In contemporary politics, big data is a big deal.  So of course, Donald Trump is not down with big data. The Associated Press is circulating a story about the discrepancy between Trump and Clinton with regard to data usage. Clinton’s campaign has embraced voter-data as a central tool of success, while in contrast, Trump has dismissed big data as “overrated” and expressed his intention to use big data in a “limited” capacity (although in the story linked above, a Trump advisor assures that the campaign will be “state of the art,” presumably including some degree of data analytics). more...

Redlining

Redlining refers to the racist policy and/or practice of denying services to people of color. The term was coined in the 1960s by sociologist John McKnight and referred to literal red lines overlaid on city maps that designated “secure” versus “insecure” investment regions, distributed largely along racial faults such that banks became disproportionately unwilling to invest in minority communities. In turn, realtors showed different, more desirable properties to White clients than those they showed to clients of color, thereby reinforcing segregation and doing so in a way that perpetuated White advantage. Redlining was outlawed in the 1970s but its direct effects were intergenerational and versions of redlining continue to persist.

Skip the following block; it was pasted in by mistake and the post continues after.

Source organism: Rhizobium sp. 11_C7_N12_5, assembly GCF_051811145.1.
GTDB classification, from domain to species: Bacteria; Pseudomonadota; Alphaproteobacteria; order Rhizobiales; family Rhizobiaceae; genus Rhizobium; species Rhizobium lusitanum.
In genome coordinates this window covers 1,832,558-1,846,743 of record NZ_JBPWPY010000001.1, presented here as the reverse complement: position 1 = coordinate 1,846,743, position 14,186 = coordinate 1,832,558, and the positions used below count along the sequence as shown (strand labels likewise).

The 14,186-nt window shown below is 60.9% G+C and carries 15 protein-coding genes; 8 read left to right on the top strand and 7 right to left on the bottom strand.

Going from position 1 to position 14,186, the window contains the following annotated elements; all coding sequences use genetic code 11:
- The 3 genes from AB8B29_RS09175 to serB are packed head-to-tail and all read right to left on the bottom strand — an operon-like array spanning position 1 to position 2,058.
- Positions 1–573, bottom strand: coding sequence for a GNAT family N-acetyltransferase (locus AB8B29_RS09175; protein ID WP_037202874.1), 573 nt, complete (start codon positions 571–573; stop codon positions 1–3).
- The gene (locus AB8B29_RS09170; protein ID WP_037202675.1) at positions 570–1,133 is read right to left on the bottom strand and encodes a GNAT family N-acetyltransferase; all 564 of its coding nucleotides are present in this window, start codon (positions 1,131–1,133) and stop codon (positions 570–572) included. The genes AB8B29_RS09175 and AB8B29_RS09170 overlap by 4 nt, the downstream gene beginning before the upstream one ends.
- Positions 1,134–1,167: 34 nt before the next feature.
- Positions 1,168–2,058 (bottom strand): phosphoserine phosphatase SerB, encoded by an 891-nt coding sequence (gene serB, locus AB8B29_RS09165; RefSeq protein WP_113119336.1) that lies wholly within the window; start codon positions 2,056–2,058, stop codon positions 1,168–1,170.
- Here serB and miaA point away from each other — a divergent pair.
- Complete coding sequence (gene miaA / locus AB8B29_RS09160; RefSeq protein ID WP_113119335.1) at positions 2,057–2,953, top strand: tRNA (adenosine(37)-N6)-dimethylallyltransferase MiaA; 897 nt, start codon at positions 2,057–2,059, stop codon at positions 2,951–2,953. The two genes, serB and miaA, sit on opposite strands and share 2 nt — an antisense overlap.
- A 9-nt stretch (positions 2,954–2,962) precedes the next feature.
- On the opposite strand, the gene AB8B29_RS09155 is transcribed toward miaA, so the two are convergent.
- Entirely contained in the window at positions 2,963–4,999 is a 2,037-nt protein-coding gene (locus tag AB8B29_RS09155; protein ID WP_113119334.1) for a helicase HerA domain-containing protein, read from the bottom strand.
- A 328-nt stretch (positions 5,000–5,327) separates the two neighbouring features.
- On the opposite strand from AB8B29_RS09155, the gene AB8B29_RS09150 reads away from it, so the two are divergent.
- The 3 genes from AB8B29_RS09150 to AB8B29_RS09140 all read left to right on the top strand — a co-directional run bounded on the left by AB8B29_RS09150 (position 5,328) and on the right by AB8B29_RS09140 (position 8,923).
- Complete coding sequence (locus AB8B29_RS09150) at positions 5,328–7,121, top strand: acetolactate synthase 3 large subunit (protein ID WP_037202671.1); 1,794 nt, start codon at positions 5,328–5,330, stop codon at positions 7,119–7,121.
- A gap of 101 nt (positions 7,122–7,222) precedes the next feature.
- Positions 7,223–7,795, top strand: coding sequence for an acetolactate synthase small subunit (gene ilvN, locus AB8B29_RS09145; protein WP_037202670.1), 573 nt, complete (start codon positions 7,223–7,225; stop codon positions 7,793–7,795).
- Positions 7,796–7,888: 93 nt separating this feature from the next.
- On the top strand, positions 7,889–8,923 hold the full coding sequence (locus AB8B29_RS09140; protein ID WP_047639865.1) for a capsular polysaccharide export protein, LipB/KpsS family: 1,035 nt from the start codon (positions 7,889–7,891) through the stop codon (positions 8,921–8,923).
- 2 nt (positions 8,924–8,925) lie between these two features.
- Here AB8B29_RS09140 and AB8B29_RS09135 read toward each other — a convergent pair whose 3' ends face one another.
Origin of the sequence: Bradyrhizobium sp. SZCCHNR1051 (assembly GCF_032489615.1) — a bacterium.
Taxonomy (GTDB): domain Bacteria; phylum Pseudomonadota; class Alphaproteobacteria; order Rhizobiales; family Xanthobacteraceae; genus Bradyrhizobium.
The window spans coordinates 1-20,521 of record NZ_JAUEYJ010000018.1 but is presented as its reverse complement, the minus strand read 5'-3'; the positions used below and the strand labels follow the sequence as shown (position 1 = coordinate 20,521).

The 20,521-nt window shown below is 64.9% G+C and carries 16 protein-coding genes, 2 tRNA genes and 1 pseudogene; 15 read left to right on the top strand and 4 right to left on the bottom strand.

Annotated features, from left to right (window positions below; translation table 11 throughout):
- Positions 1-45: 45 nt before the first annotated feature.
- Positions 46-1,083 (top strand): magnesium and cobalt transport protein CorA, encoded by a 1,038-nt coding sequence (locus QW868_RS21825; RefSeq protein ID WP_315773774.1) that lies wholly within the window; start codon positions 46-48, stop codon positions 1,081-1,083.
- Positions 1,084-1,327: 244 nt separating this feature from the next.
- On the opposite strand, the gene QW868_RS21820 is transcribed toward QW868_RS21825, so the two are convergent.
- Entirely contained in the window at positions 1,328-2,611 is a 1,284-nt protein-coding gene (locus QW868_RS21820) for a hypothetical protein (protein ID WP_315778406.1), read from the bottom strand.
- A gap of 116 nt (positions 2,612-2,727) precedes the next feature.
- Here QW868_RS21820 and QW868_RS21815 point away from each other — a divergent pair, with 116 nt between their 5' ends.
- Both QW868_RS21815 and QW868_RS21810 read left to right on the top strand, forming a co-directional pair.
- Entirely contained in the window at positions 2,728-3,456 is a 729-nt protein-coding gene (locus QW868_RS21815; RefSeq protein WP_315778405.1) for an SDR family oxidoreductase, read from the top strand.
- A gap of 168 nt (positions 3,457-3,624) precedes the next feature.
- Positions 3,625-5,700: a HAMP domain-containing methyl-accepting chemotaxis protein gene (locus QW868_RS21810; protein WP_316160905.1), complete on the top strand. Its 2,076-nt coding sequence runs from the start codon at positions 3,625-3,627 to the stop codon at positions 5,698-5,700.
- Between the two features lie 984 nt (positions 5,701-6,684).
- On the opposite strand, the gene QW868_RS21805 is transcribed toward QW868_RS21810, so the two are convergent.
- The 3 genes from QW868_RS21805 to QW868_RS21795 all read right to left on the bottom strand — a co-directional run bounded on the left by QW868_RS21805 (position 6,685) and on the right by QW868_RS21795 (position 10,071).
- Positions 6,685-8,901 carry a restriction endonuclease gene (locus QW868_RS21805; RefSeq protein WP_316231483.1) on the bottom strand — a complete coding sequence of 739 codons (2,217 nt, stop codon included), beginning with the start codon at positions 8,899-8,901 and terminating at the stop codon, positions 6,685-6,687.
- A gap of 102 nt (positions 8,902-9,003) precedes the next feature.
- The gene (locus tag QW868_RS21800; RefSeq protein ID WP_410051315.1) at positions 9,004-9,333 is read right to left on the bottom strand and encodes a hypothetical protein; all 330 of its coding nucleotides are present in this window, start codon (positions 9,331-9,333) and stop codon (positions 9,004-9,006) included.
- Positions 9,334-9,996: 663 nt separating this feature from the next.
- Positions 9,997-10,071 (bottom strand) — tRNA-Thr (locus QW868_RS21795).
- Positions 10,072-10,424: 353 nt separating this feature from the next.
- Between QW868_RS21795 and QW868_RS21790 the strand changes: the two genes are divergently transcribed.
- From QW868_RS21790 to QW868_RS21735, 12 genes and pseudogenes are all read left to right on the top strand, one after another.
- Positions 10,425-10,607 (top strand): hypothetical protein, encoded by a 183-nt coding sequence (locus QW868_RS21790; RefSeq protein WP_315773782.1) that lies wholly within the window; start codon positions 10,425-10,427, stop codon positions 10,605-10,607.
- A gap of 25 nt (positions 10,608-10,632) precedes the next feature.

Versions of it like this: more...

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Currently, the hashtag #WhyYouNeedTherapyInOneWord is trending on Twitter. From forums where people congregate to share strategies for combatting mental illness to essays that give a glimpse into the experience of those who have mental illness, I believe there is a strong capacity for internet communication to reduce stigma and help those in need. There is also a capacity to increase stigma, or trivialize these experiences. And sometimes a single online event can do both.

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IMAGE1One of the most prominent theorists of the late 20th century, Michel Foucault, spent a career asking his history students to let go of the search for the beginning of an idea. “Origins” become hopelessly confused and muddled with time; they gain accretions that ultimately distort any pure search for the past on the terms of the past. Instead, his alternative was to focus on how these accretions distorted the continuity behind any idea. This method was called “genealogy,” by Nietzsche, and Foucault’s essay expanded on its use. Dawn Shepherd captured the significance of this lesson in a beautiful, single sentence: “Before we had ‘netflix and chill ;)’ we just had ‘netflix and chill.’”

The temptation with something as recent as the web is to emphasize the web’s radical newness. Genealogy asks that we resist this demand and instead carefully think about the web’s continuity with structures far older than the web itself. While genealogy is not about the origins of “chill,” genealogy emphasizes the continuity of “chill.” Genealogy must build from an idea of what “chilling” entailed to say something about what “chill” means now.